We analyzed the intestinal microbial communities of the asthmatic cohort by barcoded sequencing (taxonomic composition is shown in Figure S1). In terms of alpha diversity (Shannon index), the analysis only found marginal significant differences between normal-weight and obese children (Kruskal–Wallis test, p = 0.09) as well as between obese and overweight (Kruskal–Wallis test, p = 0.07) children (Figure S2). No differences were found between subjects with different levels of asthma severity (Kruskal–Wallis test, p = 0.882). However, significant differences were found in beta diversity (unweighted UniFrac) between normal-weight and obese children (PERMANOVA test, p = 0.003) (Figure S2), suggesting differences in microbial community composition. We also did not find significant differences in beta diversity between children with different levels of asthma severity (PERMANOVA test, p = 0.47).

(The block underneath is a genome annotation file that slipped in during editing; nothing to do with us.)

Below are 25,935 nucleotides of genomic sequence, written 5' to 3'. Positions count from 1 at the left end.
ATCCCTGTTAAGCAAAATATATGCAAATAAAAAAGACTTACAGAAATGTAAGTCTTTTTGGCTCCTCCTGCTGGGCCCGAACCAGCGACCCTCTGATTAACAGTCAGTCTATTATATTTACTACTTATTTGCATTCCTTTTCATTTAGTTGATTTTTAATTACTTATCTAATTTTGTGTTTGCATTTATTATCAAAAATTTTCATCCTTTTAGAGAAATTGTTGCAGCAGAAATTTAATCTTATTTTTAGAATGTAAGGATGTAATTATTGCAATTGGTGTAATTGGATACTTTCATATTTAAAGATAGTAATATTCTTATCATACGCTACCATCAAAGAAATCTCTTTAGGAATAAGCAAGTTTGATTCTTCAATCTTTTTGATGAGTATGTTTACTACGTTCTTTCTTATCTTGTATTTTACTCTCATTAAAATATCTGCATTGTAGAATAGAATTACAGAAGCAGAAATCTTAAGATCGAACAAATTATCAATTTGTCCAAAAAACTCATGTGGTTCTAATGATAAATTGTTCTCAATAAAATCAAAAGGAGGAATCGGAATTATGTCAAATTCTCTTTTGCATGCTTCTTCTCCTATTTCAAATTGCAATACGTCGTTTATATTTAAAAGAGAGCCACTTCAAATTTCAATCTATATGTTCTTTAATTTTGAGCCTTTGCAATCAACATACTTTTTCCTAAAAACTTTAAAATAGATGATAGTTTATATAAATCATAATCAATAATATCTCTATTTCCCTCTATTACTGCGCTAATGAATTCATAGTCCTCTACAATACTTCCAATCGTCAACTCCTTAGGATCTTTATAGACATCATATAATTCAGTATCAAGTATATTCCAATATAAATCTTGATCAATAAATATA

We, therefore, investigated differences in microbial taxonomic composition focusing the analysis to compare normal-weight and obese children. As expected, the most abundant phyla by far in the intestinal samples were Firmicutes and Bacteroidetes (Figure S1), with a higher relative abundance of Firmicutes (Kruskal–Wallis test, p = 0.041) and Actinobacteria (p = 0.037) in the obese children (Figure S1). We performed an Analysis of Composition Microbiomes (ANCOM) to identify lower-level taxa that differed in relative abundance between normal-weight and obese groups. ANCOM revealed several differential abundance taxa at the family level, highlighting the higher relative abundance of Coriobacteriaceae, Streptococcaceae, Peptostreptococcaceae, and Erysipelotrichaceae families in the obese children, whereas they presented a lower relative abundance of unclassified family members of the Clostridiales and RF32 order, belonging to the Clostridia and Alphaproteobacteria classes, respectively (Table S2).